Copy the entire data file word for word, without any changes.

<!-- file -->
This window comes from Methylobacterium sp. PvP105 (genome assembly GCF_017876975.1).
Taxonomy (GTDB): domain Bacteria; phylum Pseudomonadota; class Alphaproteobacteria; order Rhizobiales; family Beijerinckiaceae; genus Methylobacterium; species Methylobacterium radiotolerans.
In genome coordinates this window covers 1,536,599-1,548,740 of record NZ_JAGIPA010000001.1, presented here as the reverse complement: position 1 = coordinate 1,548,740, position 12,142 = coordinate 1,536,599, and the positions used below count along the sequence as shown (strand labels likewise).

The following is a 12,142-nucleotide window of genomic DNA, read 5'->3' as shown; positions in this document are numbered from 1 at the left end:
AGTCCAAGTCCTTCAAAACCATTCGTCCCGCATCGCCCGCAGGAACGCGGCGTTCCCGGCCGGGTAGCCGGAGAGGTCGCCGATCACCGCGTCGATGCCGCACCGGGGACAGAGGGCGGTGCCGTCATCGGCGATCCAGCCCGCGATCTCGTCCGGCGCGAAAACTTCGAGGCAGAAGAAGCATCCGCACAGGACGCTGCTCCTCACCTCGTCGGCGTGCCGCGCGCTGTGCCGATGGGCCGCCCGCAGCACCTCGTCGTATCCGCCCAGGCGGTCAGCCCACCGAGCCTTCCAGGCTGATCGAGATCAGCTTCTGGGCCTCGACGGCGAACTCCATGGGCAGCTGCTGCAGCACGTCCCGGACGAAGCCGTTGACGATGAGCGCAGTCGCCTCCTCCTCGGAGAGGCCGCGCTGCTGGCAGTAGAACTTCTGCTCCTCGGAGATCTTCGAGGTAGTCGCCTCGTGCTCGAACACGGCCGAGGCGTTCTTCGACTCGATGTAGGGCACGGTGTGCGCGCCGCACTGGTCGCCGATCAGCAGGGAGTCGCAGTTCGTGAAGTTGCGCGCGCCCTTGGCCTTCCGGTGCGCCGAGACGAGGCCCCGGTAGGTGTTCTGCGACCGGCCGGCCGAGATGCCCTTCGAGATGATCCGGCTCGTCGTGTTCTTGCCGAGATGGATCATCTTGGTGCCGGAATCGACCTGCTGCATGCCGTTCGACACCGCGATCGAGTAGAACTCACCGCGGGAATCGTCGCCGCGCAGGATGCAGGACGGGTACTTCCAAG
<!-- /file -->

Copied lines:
This window comes from Methylobacterium sp. PvP105 (genome assembly GCF_017876975.1).
Taxonomy (GTDB): domain Bacteria; phylum Pseudomonadota; class Alphaproteobacteria; order Rhizobiales; family Beijerinckiaceae; genus Methylobacterium; species Methylobacterium radiotolerans.
In genome coordinates this window covers 1,536,599-1,548,740 of record NZ_JAGIPA010000001.1, presented here as the reverse complement: position 1 = coordinate 1,548,740, position 12,142 = coordinate 1,536,599, and the positions used below count along the sequence as shown (strand labels likewise).

The following is a 12,142-nucleotide window of genomic DNA, read 5'->3' as shown; positions in this document are numbered from 1 at the left end:
AGTCCAAGTCCTTCAAAACCATTCGTCCCGCATCGCCCGCAGGAACGCGGCGTTCCCGGCCGGGTAGCCGGAGAGGTCGCCGATCACCGCGTCGATGCCGCACCGGGGACAGAGGGCGGTGCCGTCATCGGCGATCCAGCCCGCGATCTCGTCCGGCGCGAAAACTTCGAGGCAGAAGAAGCATCCGCACAGGACGCTGCTCCTCACCTCGTCGGCGTGCCGCGCGCTGTGCCGATGGGCCGCCCGCAGCACCTCGTCGTATCCGCCCAGGCGGTCAGCCCACCGAGCCTTCCAGGCTGATCGAGATCAGCTTCTGGGCCTCGACGGCGAACTCCATGGGCAGCTGCTGCAGCACGTCCCGGACGAAGCCGTTGACGATGAGCGCAGTCGCCTCCTCCTCGGAGAGGCCGCGCTGCTGGCAGTAGAACTTCTGCTCCTCGGAGATCTTCGAGGTAGTCGCCTCGTGCTCGAACACGGCCGAGGCGTTCTTCGACTCGATGTAGGGCACGGTGTGCGCGCCGCACTGGTCGCCGATCAGCAGGGAGTCGCAGTTCGTGAAGTTGCGCGCGCCCTTGGCCTTCCGGTGCGCCGAGACGAGGCCCCGGTAGGTGTTCTGCGACCGGCCGGCCGAGATGCCCTTCGAGATGATCCGGCTCGTCGTGTTCTTGCCGAGATGGATCATCTTGGTGCCGGAATCGACCTGCTGCATGCCGTTCGACACCGCGATCGAGTAGAACTCACCGCGGGAATCGTCGCCGCGCAGGATGCAGGACGGGTACTTCCAAG